Yet the reality is that doctors continually have to make decisions on the basis of imperfect data and limited knowledge, which leads to diagnostic uncertainty, coupled with the uncertainty that arises from unpredictable patient responses to treatment and from health care outcomes that are far from binary.
Key elements for survival in the medical profession would seem, intuitively, to be a tolerance for uncertainty and a curiosity about the unknown. Have we created a culture that ignores and denies that requirement?
Could our intolerance of uncertainty, in turn, be contributing to the accelerating rates of burnout and the rising cost of health care? For there is no doubt that absolute truth and certainty are hard to come by in clinical medicine.
Great tensions are created by the conflict between the quest for certainty and the reality of uncertainty.
Doctors’ maladaptive responses to uncertainty are known to contribute to work-related stress. Physicians’ difficulty in accepting uncertainty has also been associated with detrimental effects on patients, including excessive ordering of tests that carry risks of false positive results or iatrogenic injury and withholding of information from patients.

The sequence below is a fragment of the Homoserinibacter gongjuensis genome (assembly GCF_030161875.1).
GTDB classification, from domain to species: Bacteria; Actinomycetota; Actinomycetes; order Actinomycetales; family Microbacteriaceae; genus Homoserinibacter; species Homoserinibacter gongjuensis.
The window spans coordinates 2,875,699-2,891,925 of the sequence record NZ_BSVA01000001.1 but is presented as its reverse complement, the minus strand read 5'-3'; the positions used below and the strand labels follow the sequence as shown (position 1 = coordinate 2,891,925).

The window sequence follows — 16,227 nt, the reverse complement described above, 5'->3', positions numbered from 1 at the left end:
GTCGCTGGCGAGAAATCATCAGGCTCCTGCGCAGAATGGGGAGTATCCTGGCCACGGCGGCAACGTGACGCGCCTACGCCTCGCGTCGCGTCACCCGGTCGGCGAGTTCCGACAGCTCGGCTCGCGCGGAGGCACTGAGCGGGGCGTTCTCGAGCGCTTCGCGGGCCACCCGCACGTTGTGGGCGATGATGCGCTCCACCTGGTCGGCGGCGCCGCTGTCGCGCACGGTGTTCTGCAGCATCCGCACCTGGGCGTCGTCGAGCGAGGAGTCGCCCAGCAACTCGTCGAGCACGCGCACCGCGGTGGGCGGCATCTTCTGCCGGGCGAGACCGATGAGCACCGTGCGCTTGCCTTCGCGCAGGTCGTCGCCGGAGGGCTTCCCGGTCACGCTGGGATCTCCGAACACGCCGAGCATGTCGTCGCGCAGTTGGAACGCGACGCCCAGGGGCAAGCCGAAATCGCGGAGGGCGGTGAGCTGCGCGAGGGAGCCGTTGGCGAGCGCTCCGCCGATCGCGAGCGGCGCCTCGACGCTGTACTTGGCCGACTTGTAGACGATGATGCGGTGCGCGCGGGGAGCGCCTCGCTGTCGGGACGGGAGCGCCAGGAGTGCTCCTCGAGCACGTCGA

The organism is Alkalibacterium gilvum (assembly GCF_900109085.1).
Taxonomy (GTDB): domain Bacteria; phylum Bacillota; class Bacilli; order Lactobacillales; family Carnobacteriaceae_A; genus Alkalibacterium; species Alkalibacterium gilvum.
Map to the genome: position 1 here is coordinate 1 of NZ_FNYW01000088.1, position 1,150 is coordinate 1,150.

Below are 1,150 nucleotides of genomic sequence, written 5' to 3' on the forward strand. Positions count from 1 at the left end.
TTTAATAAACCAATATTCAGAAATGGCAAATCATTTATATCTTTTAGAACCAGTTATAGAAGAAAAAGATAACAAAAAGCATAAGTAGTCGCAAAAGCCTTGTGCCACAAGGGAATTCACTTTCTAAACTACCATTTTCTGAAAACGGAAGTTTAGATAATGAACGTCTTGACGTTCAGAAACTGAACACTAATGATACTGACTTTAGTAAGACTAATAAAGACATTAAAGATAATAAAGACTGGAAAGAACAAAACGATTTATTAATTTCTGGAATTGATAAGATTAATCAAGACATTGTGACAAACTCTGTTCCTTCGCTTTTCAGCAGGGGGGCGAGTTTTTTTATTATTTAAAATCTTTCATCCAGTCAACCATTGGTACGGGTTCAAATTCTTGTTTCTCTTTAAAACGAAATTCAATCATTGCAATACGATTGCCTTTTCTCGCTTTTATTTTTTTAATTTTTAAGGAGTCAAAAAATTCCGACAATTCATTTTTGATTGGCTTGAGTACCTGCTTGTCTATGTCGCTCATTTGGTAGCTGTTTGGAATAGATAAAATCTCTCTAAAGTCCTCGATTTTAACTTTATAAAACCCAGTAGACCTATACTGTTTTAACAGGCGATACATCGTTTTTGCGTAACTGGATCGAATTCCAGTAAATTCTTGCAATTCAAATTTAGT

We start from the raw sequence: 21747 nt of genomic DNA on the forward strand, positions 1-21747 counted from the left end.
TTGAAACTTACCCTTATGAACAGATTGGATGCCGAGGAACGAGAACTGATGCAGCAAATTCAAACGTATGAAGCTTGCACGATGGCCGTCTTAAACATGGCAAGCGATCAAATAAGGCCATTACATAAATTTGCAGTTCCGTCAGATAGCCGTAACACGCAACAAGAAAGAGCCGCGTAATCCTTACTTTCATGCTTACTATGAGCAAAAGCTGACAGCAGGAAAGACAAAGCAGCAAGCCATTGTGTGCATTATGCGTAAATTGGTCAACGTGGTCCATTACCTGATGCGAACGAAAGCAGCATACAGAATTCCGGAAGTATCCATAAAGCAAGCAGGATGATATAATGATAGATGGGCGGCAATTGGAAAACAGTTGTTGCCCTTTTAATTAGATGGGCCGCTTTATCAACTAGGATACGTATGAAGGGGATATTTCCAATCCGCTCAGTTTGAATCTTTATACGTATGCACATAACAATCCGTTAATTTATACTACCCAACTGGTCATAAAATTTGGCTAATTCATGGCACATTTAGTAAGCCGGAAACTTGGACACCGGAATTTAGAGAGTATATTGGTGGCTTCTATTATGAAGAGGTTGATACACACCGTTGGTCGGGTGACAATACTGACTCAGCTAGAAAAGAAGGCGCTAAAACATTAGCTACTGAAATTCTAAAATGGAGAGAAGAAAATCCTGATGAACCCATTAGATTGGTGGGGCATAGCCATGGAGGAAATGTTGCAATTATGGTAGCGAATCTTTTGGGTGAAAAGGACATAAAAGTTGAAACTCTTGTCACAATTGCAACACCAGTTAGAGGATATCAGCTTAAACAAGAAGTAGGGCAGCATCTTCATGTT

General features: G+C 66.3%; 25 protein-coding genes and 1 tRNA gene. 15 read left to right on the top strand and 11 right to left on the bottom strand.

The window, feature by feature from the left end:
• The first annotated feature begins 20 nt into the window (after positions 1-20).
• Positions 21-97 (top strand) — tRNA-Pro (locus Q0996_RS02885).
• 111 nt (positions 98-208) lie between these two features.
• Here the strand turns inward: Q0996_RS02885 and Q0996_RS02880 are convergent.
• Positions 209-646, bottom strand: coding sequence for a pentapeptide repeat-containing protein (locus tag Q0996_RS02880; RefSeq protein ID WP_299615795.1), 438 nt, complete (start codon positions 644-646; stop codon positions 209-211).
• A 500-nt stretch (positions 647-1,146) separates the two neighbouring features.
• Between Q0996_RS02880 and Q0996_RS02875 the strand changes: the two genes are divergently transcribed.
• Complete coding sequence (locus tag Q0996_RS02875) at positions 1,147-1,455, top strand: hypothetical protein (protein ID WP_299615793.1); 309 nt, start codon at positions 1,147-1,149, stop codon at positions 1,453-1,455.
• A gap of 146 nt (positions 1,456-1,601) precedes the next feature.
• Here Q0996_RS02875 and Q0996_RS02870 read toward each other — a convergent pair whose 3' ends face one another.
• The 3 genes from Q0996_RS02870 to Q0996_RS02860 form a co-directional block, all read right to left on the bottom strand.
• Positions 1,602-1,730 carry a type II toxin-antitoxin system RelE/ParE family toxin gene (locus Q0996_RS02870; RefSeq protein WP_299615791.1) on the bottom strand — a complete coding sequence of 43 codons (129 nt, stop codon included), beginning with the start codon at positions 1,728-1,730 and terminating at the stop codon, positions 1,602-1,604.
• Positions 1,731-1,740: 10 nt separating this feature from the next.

In addition, by attempting to achieve a sense of certainty too soon, we risk premature closure in our decision-making process, thereby allowing our hidden assumptions and unconscious biases to have more weight than they should, with increased potential for diagnostic error.
Our need to tolerate uncertainty has never been more urgent.
Technology is advancing at lightning speed, and we are now able, at the touch of a button, to get instant access to a plethora of services and products. In our experience, many current medical students, the digital natives, seek structure, efficiency, and predictability; they insist on knowing “the right answer” and are frustrated when one cannot be supplied. This attitude no doubt increases the likelihood that they will perceive uncertainty as a threat.